Those last moments, after the crocodiles and reeds took all your hope away, exhausted that fantastic ability you had to go fishing with your mind - when the last step left in your action plan was to park at the mortuary figuring all someone would have to do is unload you and cremate you, did that piece of lead bring the salt mist of the ocean and warm sunlight to your face? Did you get to feel the sand between your toes? Did you taste salty margaritas instead of cold steel? Did you get a peek at that beach house on the moon? What made you decide this was your license to chill?

Maybe this was the only way, you saw, to get help for all you loved. Now, my question is – will those with the means, those lamenting because they did not get the chance to help because you didn’t ask, will they take action? Will they hear Captain Chris’s final cry for help and grab an oar before the USS Pischke’s Paradise is shipwrecked upon the Waterfront shore of the canal banks? Maybe one that has a love and expertise for the restaurant business and have proven themselves in knowing the true meaning of Service. Mark Kramer, Les Corieri, Ron Horton, Mark Drinkwater, Mark Russell, Kyle Shivers, or Robert McGrath. If so, I urge them to paddle fast and get fishing with their minds!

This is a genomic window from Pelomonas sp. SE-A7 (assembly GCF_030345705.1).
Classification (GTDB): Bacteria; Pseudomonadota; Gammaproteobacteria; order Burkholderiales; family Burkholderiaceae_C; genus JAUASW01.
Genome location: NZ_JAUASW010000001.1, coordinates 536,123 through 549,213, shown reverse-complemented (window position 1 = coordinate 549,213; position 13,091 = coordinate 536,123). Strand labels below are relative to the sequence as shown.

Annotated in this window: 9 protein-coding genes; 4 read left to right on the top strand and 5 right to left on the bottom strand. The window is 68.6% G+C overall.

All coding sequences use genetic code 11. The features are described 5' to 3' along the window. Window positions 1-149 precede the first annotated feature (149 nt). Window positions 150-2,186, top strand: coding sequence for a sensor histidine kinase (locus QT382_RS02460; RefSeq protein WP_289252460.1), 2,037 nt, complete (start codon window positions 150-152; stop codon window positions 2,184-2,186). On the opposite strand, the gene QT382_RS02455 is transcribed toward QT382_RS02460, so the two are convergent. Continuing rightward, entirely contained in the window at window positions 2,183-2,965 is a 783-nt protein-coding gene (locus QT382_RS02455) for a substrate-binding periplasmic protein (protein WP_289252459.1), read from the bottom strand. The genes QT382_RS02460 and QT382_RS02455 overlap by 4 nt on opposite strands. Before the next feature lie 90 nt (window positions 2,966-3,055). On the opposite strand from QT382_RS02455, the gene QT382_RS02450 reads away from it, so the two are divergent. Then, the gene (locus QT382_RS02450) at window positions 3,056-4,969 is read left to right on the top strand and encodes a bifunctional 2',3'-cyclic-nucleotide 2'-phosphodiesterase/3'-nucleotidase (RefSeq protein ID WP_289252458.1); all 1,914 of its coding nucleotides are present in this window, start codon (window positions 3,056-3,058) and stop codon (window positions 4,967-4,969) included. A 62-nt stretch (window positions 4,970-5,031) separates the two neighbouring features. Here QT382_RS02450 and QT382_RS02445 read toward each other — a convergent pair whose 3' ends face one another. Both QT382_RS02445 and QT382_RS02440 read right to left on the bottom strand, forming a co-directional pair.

Since in some ways I feel I failed you in life operating alone, I am not sure what good I can be to you in your death. Maybe a simple conduit. A bridge.

Even if my writing has purged some anger, has guesstimated some answers and some potential directions . . . I am still pissed. Still shocked, still in disbelief, and hurt. But, I still love you, Chris. Proud you called me your friend. And, I deeply miss you already.

I trust Momma Pischke, my mom Esther, and Herb will be waiting at the port at the Pearly Gates to kick your ass . . . and then with open arms they will say, “Welcome to Paradise.”

Pierre O’Rourke is an Author, Good-Will Ambassador for Oregano’s, and one of a multitude of Chris Pischke’s friends.

Reprinted with permission of East Valley Tribune